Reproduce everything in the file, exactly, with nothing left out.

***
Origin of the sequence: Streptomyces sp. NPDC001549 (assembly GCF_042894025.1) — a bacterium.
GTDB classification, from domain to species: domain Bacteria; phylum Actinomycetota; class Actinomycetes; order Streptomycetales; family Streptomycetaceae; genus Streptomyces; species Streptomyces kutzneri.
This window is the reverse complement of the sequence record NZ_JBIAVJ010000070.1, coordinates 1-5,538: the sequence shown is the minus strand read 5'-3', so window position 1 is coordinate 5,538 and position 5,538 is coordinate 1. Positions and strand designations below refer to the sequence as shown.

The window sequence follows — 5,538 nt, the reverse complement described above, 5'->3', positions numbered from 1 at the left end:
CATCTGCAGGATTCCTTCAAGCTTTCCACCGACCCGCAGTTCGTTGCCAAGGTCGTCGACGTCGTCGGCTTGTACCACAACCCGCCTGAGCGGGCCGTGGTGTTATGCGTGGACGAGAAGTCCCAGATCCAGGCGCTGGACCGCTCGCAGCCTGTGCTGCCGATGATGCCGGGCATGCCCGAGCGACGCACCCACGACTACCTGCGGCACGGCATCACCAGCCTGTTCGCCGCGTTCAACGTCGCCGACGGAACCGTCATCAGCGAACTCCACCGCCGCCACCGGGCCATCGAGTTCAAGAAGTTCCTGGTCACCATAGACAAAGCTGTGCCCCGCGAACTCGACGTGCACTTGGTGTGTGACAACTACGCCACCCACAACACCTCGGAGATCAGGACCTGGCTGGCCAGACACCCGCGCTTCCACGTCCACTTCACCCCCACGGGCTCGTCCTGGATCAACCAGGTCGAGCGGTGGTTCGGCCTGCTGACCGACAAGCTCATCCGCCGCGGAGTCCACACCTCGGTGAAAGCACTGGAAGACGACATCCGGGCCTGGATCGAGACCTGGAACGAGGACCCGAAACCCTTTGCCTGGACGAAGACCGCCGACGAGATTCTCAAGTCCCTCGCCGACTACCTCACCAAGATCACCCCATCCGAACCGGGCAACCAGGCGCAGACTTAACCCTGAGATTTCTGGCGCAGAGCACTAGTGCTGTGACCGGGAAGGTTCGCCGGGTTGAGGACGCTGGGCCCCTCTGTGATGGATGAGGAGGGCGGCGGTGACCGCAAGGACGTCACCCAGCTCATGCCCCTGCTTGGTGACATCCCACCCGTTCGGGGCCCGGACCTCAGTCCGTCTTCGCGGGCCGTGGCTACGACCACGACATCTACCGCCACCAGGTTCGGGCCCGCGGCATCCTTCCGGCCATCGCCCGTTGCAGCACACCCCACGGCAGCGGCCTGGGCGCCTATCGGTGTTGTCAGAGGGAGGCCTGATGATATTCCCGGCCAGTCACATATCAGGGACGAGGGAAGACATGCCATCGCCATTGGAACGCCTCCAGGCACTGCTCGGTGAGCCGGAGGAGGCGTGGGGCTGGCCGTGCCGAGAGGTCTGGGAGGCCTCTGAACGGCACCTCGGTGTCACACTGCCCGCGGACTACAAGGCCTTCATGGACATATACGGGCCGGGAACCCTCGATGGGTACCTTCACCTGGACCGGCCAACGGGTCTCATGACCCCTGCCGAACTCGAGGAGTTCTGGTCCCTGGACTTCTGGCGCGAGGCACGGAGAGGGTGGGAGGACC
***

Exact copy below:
Origin of the sequence: Streptomyces sp. NPDC001549 (assembly GCF_042894025.1) — a bacterium.
GTDB classification, from domain to species: domain Bacteria; phylum Actinomycetota; class Actinomycetes; order Streptomycetales; family Streptomycetaceae; genus Streptomyces; species Streptomyces kutzneri.
This window is the reverse complement of the sequence record NZ_JBIAVJ010000070.1, coordinates 1-5,538: the sequence shown is the minus strand read 5'-3', so window position 1 is coordinate 5,538 and position 5,538 is coordinate 1. Positions and strand designations below refer to the sequence as shown.

The window sequence follows — 5,538 nt, the reverse complement described above, 5'->3', positions numbered from 1 at the left end:
CATCTGCAGGATTCCTTCAAGCTTTCCACCGACCCGCAGTTCGTTGCCAAGGTCGTCGACGTCGTCGGCTTGTACCACAACCCGCCTGAGCGGGCCGTGGTGTTATGCGTGGACGAGAAGTCCCAGATCCAGGCGCTGGACCGCTCGCAGCCTGTGCTGCCGATGATGCCGGGCATGCCCGAGCGACGCACCCACGACTACCTGCGGCACGGCATCACCAGCCTGTTCGCCGCGTTCAACGTCGCCGACGGAACCGTCATCAGCGAACTCCACCGCCGCCACCGGGCCATCGAGTTCAAGAAGTTCCTGGTCACCATAGACAAAGCTGTGCCCCGCGAACTCGACGTGCACTTGGTGTGTGACAACTACGCCACCCACAACACCTCGGAGATCAGGACCTGGCTGGCCAGACACCCGCGCTTCCACGTCCACTTCACCCCCACGGGCTCGTCCTGGATCAACCAGGTCGAGCGGTGGTTCGGCCTGCTGACCGACAAGCTCATCCGCCGCGGAGTCCACACCTCGGTGAAAGCACTGGAAGACGACATCCGGGCCTGGATCGAGACCTGGAACGAGGACCCGAAACCCTTTGCCTGGACGAAGACCGCCGACGAGATTCTCAAGTCCCTCGCCGACTACCTCACCAAGATCACCCCATCCGAACCGGGCAACCAGGCGCAGACTTAACCCTGAGATTTCTGGCGCAGAGCACTAGTGCTGTGACCGGGAAGGTTCGCCGGGTTGAGGACGCTGGGCCCCTCTGTGATGGATGAGGAGGGCGGCGGTGACCGCAAGGACGTCACCCAGCTCATGCCCCTGCTTGGTGACATCCCACCCGTTCGGGGCCCGGACCTCAGTCCGTCTTCGCGGGCCGTGGCTACGACCACGACATCTACCGCCACCAGGTTCGGGCCCGCGGCATCCTTCCGGCCATCGCCCGTTGCAGCACACCCCACGGCAGCGGCCTGGGCGCCTATCGGTGTTGTCAGAGGGAGGCCTGATGATATTCCCGGCCAGTCACATATCAGGGACGAGGGAAGACATGCCATCGCCATTGGAACGCCTCCAGGCACTGCTCGGTGAGCCGGAGGAGGCGTGGGGCTGGCCGTGCCGAGAGGTCTGGGAGGCCTCTGAACGGCACCTCGGTGTCACACTGCCCGCGGACTACAAGGCCTTCATGGACATATACGGGCCGGGAACCCTCGATGGGTACCTTCACCTGGACCGGCCAACGGGTCTCATGACCCCTGCCGAACTCGAGGAGTTCTGGTCCCTGGACTTCTGGCGCGAGGCACGGAGAGGGTGGGAGGACC